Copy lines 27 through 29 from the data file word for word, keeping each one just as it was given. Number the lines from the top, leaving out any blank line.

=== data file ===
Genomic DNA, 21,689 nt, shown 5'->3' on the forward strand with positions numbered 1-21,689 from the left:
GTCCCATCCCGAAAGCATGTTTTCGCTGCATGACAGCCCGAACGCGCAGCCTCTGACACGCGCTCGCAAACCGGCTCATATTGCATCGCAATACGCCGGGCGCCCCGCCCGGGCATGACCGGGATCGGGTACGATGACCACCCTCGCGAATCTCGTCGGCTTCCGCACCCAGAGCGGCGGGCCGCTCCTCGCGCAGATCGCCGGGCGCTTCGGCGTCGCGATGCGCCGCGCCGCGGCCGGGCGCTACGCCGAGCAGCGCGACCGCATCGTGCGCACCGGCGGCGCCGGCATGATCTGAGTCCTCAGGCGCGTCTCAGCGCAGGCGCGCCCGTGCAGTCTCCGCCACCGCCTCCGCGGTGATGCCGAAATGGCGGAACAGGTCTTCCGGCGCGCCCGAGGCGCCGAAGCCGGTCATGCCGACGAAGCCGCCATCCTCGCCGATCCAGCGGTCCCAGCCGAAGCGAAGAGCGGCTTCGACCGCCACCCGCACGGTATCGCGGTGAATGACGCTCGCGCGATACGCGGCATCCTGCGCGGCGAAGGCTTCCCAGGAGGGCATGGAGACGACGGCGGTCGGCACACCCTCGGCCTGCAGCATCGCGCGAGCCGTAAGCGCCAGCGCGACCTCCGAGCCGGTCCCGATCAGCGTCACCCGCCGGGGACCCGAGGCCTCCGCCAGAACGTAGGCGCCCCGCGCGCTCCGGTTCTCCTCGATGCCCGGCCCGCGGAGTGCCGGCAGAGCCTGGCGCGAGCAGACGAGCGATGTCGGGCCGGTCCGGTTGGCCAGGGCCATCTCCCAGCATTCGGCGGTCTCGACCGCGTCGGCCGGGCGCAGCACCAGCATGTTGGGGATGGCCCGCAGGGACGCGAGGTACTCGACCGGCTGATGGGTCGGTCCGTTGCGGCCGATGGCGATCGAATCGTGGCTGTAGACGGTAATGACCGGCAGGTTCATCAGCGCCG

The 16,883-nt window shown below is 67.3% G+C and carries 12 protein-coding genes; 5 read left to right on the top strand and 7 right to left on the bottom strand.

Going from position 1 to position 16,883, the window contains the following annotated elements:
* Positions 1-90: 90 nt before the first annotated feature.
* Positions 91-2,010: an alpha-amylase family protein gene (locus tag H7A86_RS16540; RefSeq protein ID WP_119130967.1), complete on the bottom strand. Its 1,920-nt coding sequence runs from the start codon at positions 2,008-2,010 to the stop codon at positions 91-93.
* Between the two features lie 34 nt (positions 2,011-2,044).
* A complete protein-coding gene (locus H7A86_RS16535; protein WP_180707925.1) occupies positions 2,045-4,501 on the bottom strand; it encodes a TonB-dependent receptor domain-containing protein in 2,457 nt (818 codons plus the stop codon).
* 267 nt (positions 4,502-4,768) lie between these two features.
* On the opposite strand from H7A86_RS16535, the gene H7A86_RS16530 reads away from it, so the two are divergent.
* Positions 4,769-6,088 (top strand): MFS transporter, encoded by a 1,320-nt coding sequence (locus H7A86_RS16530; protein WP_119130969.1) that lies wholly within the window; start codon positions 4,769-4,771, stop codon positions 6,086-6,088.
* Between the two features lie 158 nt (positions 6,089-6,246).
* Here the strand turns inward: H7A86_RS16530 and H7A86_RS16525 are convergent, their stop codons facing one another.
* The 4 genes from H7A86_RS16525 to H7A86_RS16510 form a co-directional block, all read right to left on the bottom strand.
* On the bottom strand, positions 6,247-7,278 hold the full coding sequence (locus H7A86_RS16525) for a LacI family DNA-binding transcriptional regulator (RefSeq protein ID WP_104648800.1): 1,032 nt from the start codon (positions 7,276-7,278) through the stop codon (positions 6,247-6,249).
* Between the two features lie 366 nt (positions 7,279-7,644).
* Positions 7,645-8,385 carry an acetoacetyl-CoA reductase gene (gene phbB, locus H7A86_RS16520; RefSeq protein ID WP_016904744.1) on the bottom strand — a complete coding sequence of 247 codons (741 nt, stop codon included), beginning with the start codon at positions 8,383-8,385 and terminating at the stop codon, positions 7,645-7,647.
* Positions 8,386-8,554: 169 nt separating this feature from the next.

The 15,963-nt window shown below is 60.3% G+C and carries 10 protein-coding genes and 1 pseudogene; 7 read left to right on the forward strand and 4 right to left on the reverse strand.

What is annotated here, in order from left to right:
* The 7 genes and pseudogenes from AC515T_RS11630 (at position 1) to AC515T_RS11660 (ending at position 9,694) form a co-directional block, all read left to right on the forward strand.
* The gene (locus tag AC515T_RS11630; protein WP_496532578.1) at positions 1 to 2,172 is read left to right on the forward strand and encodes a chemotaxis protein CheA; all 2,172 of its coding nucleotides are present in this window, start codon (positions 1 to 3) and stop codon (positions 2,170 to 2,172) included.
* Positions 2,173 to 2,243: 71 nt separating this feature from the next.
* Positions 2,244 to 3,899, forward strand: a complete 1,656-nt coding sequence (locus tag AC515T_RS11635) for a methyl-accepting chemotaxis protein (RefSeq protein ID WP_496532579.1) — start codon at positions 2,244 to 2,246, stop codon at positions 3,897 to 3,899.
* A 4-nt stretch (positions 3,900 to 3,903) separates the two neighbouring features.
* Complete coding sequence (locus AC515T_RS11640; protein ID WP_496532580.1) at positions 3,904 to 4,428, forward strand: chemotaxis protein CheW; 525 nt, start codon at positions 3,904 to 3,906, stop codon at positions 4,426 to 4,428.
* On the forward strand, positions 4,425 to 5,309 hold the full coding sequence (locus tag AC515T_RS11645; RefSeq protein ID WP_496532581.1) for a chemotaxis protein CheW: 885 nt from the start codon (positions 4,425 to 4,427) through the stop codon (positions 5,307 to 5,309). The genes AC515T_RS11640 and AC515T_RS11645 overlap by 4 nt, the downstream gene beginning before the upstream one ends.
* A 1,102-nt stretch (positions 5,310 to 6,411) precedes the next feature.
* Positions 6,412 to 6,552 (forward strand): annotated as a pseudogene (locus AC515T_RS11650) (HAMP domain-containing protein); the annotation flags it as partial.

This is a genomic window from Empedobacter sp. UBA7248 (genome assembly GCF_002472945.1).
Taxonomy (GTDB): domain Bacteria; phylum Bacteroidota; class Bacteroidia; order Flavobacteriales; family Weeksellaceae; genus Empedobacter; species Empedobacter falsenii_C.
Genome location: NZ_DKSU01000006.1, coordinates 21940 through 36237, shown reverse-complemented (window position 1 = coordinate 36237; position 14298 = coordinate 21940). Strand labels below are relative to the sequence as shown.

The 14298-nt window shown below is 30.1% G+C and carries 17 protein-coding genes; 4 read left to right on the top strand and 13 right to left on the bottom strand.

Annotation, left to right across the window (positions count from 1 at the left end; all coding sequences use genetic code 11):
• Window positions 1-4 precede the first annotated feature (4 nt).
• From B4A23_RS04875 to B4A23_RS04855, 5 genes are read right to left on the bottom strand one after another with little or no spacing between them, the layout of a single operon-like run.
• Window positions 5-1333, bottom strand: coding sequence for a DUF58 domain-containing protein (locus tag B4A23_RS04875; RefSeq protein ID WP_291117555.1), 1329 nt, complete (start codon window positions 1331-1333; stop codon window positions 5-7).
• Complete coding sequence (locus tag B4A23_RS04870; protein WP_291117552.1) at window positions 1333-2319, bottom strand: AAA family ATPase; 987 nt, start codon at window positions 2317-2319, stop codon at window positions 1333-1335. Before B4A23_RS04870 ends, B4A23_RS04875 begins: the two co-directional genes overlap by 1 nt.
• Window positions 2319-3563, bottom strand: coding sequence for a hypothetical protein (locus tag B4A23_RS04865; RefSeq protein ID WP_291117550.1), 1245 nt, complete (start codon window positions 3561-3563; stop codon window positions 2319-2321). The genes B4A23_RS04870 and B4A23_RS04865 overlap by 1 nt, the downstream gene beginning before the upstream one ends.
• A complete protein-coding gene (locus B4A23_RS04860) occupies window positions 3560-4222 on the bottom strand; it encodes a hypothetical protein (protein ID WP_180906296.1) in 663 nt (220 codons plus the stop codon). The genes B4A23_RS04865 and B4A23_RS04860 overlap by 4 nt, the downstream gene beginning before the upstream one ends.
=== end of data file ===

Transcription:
* On the forward strand, positions 4,425 to 5,309 hold the full coding sequence (locus tag AC515T_RS11645; RefSeq protein ID WP_496532581.1) for a chemotaxis protein CheW: 885 nt from the start codon (positions 4,425 to 4,427) through the stop codon (positions 5,307 to 5,309). The genes AC515T_RS11640 and AC515T_RS11645 overlap by 4 nt, the downstream gene beginning before the upstream one ends.
* A 1,102-nt stretch (positions 5,310 to 6,411) precedes the next feature.
* Positions 6,412 to 6,552 (forward strand): annotated as a pseudogene (locus AC515T_RS11650) (HAMP domain-containing protein); the annotation flags it as partial.